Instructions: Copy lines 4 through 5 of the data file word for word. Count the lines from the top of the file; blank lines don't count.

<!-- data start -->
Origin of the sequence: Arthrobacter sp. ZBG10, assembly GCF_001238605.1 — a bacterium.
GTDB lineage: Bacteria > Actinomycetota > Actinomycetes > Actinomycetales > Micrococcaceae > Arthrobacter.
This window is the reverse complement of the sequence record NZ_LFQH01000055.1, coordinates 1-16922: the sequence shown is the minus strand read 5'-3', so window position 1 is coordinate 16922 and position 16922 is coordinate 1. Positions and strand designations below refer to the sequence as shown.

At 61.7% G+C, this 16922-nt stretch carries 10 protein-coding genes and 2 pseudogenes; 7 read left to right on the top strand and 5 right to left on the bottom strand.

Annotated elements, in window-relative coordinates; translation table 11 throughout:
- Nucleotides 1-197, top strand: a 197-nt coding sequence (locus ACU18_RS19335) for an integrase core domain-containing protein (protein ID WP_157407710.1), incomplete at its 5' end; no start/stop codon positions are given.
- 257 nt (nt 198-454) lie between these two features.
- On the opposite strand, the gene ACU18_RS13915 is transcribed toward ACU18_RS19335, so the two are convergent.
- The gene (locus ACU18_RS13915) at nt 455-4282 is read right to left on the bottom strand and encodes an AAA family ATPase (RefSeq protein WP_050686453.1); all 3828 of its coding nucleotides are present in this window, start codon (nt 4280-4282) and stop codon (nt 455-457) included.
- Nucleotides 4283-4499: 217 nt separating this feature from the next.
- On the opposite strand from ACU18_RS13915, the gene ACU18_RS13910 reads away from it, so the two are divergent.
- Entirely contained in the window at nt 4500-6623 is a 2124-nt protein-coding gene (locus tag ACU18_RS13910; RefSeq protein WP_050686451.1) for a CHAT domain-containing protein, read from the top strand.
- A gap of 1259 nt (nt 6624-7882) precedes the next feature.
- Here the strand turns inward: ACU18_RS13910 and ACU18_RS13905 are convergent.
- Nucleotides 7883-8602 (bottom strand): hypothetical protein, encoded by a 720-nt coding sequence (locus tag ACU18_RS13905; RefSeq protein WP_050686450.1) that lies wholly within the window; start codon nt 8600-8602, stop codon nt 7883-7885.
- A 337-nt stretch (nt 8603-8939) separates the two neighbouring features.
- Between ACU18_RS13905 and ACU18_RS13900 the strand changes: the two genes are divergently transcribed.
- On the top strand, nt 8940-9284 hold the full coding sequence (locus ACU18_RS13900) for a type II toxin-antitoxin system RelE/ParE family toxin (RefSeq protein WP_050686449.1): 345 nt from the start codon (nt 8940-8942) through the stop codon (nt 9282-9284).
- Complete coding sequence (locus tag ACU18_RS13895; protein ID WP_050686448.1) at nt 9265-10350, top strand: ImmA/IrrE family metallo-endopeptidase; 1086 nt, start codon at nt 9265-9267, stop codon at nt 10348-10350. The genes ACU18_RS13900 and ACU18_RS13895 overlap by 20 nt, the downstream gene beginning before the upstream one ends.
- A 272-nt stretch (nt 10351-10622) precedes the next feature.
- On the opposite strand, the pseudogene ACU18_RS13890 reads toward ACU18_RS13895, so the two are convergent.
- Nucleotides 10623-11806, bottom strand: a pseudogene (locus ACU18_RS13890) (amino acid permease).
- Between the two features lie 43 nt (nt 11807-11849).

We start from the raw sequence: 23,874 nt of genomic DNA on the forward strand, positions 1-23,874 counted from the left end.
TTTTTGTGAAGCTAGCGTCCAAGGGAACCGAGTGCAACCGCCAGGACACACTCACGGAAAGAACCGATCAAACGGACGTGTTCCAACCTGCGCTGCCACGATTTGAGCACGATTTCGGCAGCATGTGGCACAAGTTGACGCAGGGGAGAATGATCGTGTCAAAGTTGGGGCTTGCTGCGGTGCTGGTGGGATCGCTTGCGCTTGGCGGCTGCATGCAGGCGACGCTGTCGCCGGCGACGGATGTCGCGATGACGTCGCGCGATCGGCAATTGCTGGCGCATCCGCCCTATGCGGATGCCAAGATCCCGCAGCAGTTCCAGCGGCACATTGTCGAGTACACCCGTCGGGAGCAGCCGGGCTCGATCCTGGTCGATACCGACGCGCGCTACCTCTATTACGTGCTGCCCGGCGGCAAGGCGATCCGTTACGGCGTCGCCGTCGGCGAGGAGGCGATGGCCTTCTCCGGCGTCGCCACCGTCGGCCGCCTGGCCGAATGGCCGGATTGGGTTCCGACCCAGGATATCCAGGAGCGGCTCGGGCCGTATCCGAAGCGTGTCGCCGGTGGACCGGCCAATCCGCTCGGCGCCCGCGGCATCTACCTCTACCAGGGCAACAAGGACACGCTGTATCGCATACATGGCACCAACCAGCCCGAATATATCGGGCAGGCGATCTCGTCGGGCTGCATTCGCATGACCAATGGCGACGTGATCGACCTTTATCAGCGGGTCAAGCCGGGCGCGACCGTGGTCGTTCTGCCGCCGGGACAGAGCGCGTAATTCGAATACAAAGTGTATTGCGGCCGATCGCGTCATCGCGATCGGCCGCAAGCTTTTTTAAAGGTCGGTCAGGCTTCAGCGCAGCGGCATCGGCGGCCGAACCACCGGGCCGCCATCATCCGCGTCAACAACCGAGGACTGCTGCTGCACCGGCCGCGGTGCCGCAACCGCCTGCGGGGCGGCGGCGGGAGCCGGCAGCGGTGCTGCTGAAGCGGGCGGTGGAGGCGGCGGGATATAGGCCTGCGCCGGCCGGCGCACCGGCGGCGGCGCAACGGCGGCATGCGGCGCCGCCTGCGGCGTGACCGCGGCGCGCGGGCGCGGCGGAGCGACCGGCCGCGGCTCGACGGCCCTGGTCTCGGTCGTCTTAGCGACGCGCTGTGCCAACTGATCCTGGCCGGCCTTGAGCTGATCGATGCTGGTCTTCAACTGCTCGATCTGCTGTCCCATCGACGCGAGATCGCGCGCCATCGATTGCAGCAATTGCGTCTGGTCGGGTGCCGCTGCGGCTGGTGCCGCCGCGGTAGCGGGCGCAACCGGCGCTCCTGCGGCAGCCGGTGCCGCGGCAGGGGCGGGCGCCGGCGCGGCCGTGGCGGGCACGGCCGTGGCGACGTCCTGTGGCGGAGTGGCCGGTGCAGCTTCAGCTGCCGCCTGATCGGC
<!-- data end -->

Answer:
At 61.7% G+C, this 16922-nt stretch carries 10 protein-coding genes and 2 pseudogenes; 7 read left to right on the top strand and 5 right to left on the bottom strand.

Annotated elements, in window-relative coordinates; translation table 11 throughout: